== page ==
c/o Carolyn Neugarten, News Editor

c/o Carolyn Neugarten, News Editor

Professor of Accounting at Eastern Michigan University Howard Bunsis delivered the results of his external audit of Wesleyan’s finances at Russell House on Friday, Sept. 22, 2023. Wesleyan’s Chapter of the American Association of University Professors (AAUP) sponsored the audit, which comes shortly after the AAUP launched its One Faculty! Campaign in Spring 2023 in an effort to institute a series of policy changes to make tenure track more attainable.

Bunsis has conducted several audits for private universities in the past. At his Wesleyan presentation, he guided the crowd—which filled three rooms in Russell House—and a Zoom audience through approximately 100 PowerPoint slides over the course of the allotted hour and a half. Bunsis covered every aspect of the University’s finances, from investments to payroll, and included key statistics on professorial salaries as well as more student-focused concerns, such as tuition.


The State of the University’s Finances

Bunsis confirmed that the University is “in solid financial condition.” The University’s assets—including cash and investments from liquid assets—have generally followed market trends, rising steadily from $1.7 billion in 2020 to $2.3 billion in 2021 due to favorable stock market conditions and endowment growth. Additionally, the University currently holds more than twice its operational costs in reserves: It has $1.8 billion in assets and $512 million of these assets are in reserve. Therefore, no budget cuts are necessary, according to Bunsis.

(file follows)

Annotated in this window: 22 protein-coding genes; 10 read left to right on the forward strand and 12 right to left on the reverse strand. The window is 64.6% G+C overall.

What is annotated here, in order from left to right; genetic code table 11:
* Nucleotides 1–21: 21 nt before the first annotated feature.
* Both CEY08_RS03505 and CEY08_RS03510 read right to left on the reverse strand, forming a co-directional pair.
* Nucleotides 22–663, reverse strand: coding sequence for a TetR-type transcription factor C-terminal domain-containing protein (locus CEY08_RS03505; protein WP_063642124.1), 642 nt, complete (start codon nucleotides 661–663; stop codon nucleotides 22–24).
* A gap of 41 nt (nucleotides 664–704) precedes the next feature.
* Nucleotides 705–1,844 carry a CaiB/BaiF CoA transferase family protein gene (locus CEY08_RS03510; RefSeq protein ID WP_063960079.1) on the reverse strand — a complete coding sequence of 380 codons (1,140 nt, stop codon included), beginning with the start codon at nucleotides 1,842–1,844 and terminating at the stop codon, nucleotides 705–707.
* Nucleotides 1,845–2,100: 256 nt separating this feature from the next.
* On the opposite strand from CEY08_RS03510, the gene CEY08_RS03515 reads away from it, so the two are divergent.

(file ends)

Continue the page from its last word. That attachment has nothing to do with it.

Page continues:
Bunsis explained that the University’s spending is not excessively dependent on tuition because the University has an adequate endowment. Although the University’s debt has increased due to the construction of the renovated Public Affairs Center and the new science building, Bunsis described the increase as non-concerning. Most of the University’s cash and investments are tied up in mandatory spending or costs necessary to keep the University running, external to the endowment. 

However, Bunsis criticized the board of trustee’s investment habits. In the 2022 fiscal year, 74% of the total investment portfolio was in the riskiest securities, namely Net Asset Value investments (NAV). These investments are not only risky but also relatively negligible, and Bunsis strongly cautioned against them.

“Wesleyan has done about the same as the market with all this fancy investing,” Bunsis said. “It is risky for not a large payout…. I would not be able to sleep at night.”

Bunsis also criticized the language of University fiscal reports as deceptive, which categorize reserve funds as “undesignated,” “working capital,” “essentially untapped,” or “board designated,” indicating these funds would be controlled at the will of the Board.


Enrollment and Tuition

After covering investments and University operating costs, Bunsis moved on to the more hot-topic aspects of the presentation: issues that most directly concern students and professors.

Bunsis began by addressing the University’s over-enrollment of students in the class of 2025, explaining that he considers the number of first-year University applications to be less relevant than admitted student figures. In 2021, the University admitted 500 more students into the class of 2024 than into the class of 2023, yet the number of students enrolled in 2021 only increased by one student, from 781 to 782.